Gerber Dime Travel- a supposedly 'carry-on friendly' multi-tool

Gerber Dime Travel- a supposedly ‘carry-on friendly’ multi-tool

Gerber Dime Travel-

The 68g Dime Travel keychain multi-tool is again centred around a pair of small pliers. These are exactly the same as found on the Dime. Again, all tools are stiff to open and will break finger nails with impunity.

Some other tools are also the same, these are the small scissors, small and medium screwdrivers, though the former lacks the useless short file found on the Dime, the Dime Travel having 34mm long, slightly rougher, fine and coarse files instead. The end of the file is a 6.5mm flat tip that will handle light work but any tight screws will produce sufficient torque to twist or even snap the tool. File surface does not extend to the edges so it can not be used for light sawing or notching. Sadly the longer file replaces the blade, removed to make this tool ‘carry-on friendly‘.

Cross-cut file surface on Dime Travel

Cross-cut file surface on Dime Travel

Single cut file surface does little more than buff finger nails

Single cut file surface does little more than buff finger nails

“… attaches to a broken luggage zipper for troubleshooting while travelling”

Comparing the smal Phillips head drivers on Dime Travel (left) and Dime (right)

Comparing the small Phillips head drivers on Dime Travel (left) and Dime (right)

Any other similar tool to those found on the Dime are equally as good, or poor. Tweezers are handy, nothing more, bottle opener is terrific. Again, the scissors are perfectly adequate for light work. However even those have proved unacceptable for some security staff and the Dime Travel has also occasionally been confiscated.

So- what about the zipper hook, there to pull broken zippers. A tool I never realised I needed until… nope, I don’t need it. A 100 per cent useless inclusion. If I need to open a broken zip, I can use the pliers. Such a shame something more useful was not included instead.

Zipper pull. Possibly the most useless tool that has ever been included on a multi-tool

Zipper hook. Possibly the most useless tool that has ever been included on a multi-tool

In common with the Dime, the Travel version has pleasantly designed and ergonomic handles with rounded edges that prevent it snagging in pockets etc. There is just a little textured moulding to the scales that improves both looks and grip just a little.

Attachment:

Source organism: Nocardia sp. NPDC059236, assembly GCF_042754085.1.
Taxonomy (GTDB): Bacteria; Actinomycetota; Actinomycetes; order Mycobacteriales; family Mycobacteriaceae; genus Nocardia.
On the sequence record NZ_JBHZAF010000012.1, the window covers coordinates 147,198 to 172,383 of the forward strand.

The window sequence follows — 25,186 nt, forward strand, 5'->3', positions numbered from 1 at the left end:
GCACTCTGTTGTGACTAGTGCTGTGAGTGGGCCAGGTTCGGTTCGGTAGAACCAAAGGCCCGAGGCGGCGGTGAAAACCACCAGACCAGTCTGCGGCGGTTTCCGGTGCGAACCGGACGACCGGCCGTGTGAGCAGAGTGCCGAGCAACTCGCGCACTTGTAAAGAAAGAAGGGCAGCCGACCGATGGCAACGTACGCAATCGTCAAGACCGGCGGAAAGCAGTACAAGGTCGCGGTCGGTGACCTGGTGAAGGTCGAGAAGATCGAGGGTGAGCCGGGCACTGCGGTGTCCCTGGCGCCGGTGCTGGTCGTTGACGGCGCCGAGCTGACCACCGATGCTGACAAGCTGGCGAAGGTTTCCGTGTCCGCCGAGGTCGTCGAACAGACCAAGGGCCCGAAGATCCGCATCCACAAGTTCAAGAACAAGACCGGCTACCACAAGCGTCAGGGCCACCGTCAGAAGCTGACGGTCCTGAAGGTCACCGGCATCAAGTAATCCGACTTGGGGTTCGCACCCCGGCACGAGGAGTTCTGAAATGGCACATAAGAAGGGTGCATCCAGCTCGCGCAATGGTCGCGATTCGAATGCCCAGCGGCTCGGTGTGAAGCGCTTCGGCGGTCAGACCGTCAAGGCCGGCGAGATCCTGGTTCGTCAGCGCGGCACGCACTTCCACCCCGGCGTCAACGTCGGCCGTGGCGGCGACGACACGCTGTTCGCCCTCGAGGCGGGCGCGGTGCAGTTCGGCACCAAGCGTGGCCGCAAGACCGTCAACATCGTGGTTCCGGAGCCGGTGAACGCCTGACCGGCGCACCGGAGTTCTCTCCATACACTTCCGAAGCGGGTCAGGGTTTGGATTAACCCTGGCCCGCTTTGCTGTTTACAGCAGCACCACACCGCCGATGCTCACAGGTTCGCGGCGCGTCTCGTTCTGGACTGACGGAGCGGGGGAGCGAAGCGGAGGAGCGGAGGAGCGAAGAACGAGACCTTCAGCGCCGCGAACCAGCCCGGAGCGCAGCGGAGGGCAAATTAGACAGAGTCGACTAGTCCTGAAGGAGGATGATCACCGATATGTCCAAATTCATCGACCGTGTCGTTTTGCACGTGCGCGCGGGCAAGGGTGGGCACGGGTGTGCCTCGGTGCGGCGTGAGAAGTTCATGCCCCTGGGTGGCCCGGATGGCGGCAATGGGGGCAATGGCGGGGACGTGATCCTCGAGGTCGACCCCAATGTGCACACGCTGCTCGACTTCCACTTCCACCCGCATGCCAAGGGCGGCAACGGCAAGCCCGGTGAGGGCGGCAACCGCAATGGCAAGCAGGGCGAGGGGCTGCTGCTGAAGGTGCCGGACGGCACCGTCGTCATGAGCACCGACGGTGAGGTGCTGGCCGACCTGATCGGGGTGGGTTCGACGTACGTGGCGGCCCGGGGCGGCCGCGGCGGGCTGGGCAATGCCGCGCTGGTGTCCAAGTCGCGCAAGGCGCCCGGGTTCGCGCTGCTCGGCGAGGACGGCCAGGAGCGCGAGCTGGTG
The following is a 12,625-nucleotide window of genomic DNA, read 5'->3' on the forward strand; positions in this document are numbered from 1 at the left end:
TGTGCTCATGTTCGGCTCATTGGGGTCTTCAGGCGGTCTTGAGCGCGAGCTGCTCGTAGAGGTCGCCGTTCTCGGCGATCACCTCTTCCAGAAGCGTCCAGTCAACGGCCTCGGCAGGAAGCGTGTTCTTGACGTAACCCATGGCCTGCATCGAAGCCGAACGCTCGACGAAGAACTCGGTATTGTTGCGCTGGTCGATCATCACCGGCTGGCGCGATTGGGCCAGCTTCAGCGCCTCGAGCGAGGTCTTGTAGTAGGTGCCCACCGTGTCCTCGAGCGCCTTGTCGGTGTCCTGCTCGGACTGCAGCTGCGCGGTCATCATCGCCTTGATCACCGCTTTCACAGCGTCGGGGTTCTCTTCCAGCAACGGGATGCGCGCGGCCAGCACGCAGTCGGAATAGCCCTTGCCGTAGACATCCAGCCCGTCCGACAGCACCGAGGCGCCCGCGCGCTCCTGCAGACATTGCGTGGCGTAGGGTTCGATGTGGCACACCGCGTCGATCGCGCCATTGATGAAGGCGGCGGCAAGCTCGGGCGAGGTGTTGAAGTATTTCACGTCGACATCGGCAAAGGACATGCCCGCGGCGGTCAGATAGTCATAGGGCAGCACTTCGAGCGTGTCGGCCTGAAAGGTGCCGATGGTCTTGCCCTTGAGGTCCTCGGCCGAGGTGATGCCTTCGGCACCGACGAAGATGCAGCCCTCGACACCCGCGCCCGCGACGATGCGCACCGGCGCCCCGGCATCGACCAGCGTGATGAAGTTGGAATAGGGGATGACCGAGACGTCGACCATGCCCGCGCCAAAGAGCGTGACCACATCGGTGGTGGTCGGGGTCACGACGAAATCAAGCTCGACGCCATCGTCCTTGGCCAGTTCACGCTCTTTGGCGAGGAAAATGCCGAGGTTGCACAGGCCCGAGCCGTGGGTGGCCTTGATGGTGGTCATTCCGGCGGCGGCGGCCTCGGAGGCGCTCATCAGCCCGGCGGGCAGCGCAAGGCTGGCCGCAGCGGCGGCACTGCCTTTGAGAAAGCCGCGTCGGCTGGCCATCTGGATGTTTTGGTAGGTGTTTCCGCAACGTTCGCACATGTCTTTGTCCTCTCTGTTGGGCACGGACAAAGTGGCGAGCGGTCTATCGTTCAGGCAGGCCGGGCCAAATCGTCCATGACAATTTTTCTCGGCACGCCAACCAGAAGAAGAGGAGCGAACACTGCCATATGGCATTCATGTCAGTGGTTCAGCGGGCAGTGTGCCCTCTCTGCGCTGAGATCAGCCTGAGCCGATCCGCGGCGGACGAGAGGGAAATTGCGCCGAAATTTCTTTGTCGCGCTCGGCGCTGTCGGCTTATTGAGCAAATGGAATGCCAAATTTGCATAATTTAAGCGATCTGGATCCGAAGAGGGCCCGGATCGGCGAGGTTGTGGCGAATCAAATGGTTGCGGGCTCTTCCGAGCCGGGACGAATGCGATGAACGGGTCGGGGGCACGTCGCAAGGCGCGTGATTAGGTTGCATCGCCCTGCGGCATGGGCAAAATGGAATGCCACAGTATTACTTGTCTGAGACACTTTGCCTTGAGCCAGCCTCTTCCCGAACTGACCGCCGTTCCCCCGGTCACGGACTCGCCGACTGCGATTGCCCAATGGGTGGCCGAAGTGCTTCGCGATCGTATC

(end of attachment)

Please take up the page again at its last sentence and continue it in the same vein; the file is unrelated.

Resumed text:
Gerber Dime Travel- leave it at home...

Gerber Dime Travel- leave it at home…

Tools:

  • Dime Travel packagingMini-pliers with wire cutter
  • Scissors
  • Flat Screwdriver – medium
  • Flat Screwdriver – small
  • File (coarse & fine)
  • Zipper hook
  • Bottle opener
  • Removable tweezers
  • Lanyard ring

In summary:

Both tools are currently reasonably priced and will handle light work. Some of the tools, such as the smaller file surfaces and zipper pull are beyond useless and should be totally discounted when it comes to making a decision. Three Points of the Compass is never likely to carry either of these tools while backpacking as there are better options. That said, the Dime does provide the most basic of necessary tools with a little extra functionality and could be a handy little keychain tool for urban EDC. The Dime Travel however has little going for it, there are far better alternatives in my opinion. Beyond being a curiosity, the Dime Travel is unlikely to ever be carried by Three Points of the Compass- anywhere.

The smaller scale tools on Gerber Dime and Dime Travel

The smaller scale tools on Gerber Dime and Dime Travel

Dime and Dime Travel specifications:

Weight Length Width

(across widest point of torx)

Depth
Dime 66.4g 70mm 15.45 20.65mm
Dime Travel 68g 70mm 14.45mm 20.55mm
Two good looking keychain multi-tools from Gerber. One is useful, the other less so

Two good looking keychain multi-tools from Gerber. One is useful, the other less so

Three Points of the Compass has looked at quite a few knives and multi-tools that may, or may not, be suitable for backpacking, day treks or Every Day Carry. Links to these can be found here.